Vietnamese cannabis farming slaves being criminalised by police
Vietnamese slavery victims are being wrongly criminalised by police as their abusers become more sophisticated, research has revealed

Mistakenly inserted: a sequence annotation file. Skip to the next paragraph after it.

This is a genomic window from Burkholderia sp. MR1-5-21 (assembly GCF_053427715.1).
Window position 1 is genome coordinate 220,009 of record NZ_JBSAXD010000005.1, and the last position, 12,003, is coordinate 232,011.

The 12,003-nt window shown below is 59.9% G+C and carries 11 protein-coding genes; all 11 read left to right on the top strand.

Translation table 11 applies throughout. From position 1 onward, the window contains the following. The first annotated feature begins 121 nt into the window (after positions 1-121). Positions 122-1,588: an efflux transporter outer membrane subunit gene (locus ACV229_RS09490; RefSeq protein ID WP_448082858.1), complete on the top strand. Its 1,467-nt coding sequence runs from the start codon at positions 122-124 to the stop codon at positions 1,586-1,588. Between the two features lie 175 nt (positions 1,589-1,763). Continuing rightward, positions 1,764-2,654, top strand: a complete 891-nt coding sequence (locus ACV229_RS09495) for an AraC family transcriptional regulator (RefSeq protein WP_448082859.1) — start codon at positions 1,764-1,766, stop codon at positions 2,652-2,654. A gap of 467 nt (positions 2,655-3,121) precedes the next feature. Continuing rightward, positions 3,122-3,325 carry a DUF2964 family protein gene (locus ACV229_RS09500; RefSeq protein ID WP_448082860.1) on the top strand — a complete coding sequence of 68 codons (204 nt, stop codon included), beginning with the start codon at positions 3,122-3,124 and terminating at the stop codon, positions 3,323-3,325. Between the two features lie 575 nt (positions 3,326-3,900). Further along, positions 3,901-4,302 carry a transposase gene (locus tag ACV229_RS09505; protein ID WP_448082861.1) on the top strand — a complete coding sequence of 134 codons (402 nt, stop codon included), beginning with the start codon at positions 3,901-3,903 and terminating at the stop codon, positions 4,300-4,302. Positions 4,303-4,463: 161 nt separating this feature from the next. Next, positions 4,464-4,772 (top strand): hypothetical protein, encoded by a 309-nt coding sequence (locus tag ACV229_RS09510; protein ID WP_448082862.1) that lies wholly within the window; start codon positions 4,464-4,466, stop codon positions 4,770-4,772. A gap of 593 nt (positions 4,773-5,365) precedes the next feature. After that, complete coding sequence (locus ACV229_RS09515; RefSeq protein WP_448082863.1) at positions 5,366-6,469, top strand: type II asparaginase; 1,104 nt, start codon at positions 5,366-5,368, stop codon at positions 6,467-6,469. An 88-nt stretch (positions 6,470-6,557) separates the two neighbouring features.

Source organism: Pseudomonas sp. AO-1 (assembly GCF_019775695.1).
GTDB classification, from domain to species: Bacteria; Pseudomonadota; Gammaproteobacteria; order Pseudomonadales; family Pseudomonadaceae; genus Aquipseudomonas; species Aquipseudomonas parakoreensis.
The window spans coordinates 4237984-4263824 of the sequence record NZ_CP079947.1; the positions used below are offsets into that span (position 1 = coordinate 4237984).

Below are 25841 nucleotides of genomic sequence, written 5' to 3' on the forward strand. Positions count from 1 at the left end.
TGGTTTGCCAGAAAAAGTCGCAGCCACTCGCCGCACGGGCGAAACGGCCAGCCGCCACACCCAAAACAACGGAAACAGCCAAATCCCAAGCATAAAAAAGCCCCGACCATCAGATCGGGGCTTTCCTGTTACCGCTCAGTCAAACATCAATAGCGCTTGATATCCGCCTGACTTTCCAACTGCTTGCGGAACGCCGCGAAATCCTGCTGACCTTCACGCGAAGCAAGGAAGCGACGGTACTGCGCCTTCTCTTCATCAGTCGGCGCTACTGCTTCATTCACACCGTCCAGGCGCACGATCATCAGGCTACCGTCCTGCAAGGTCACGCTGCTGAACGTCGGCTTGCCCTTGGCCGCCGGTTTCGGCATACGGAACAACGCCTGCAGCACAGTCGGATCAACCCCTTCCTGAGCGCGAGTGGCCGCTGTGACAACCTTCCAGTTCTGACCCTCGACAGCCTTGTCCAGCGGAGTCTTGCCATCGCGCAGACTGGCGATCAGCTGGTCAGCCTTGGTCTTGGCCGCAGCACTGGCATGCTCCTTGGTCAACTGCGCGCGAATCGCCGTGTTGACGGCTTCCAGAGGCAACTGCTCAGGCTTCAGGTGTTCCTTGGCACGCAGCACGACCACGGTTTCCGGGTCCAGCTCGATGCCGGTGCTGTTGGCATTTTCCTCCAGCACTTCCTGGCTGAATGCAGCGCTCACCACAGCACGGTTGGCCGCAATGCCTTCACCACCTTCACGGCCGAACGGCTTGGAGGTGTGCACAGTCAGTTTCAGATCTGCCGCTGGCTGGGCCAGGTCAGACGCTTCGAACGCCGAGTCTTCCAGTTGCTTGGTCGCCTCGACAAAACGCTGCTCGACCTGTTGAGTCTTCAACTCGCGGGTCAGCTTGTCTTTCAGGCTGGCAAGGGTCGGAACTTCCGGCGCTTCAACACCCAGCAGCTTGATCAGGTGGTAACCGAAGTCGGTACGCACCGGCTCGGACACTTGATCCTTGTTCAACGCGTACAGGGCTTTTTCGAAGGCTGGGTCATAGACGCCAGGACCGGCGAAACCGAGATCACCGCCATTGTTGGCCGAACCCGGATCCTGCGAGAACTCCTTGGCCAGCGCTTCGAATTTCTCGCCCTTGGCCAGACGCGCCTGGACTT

Vietnamese slavery victims are being wrongly criminalised by police as their abusers become more sophisticated, research has revealed Hundreds of Vietnamese nationals are being smuggled into the UK for a life of forced labour, according to the Independent Anti-Slavery Commissioner. The vast majority of victims are forced to work on cannabis farms, where they may be locked away and being beaten before they are eventually discovered. However, the report, published on Monday (September 11), found many victims are being arrested and prosecuted for their part in drug cultivation despite legislation advising against this. It added that many cannabis farmers have become more sophisticated and are now using heat blocking materials and renting properties from rogue landlords to avoid detection. A total of 1,747 Vietnamese nationals were referred to the National Referral Mechanism (NRM) between 2009 and 2016. In 2016, 519 Vietnamese victims were identified the second highest figure of all ethnic groups. This number has increased year-on-year, with a large spike in 2014/15, when the number of NRM submissions rose from 217 to 481. The report found 70 per cent were trafficked for labour exploitation particularly cannabis cultivation although 21 per cent were sexually exploited. Of the 198 people who received a positive conclusive grounds decision over the period, 115 were forced to farm cannabis. However, rising property costs and the risk of being caught are causing a gradual decline in Vietnamese involvement in the London cannabis market. In February, Wiltshire Police arrested six men after discovering an enormous cannabis farm hidden inside a disused nuclear bunker. Three men Martin Fillery, Plamen Nguyen and Ross Winter were quickly identified as the ringleaders and were jailed in August. The other three, Vietnamese teenagers of no fixed abode, were taken into custody but later released after they were found to be victims of slavery. Speaking at the time, Detective Inspector Paul Franklin said the men had been very fearful and apprehensive when they were arrested. In February 2016, a Vietnamese orphan who had been jailed after being caught tending a Wirral cannabis farm had his conviction quashed when he was found to be a victim of modern slavery. The victim had been brought to the UK by a Chinese drug gang as a child and was forced to work in a restaurant in Kent before becoming a drug farmer. The research also shone a light on the methods used by people smugglers to bring their victims into the UK. It found Vietnamese migrants are often smuggled by people of their own nationality, who provide safe houses and control the route across Europe. Alongside offering victims a better life and new jobs in the UK, some slavers resort to more violent means; 72 per cent of victims whose NRM files were analysed said they had been approached or kidnapped by traffickers. Another 31 said they had experienced modern slavery en route to the UK. France was identified as a key transit country, with victims frequently staying in camps there before being taken across the Channel. The commissioners office has now asked the National Police Chiefs Council to draw up guidelines on cannabis cultivations harm and diverting victims away from the criminal justice system. It also recommended developing contacts within Vietnamese communities and routinely recording raids on nail bars and cannabis farms. Meanwhile, research by universities in Sheffield and Bristol has found many employers are at risk of using forced labour because they are not checking their staffs backgrounds. The study said companies have little hope of detecting modern slavery unless they adopt a new approach that lets them trace their employees origins as easily as they can for products. Sarah Newton, Minister for Crime, Safeguarding and Vulnerability, said: We are committed to working with business to tackle this hidden crime.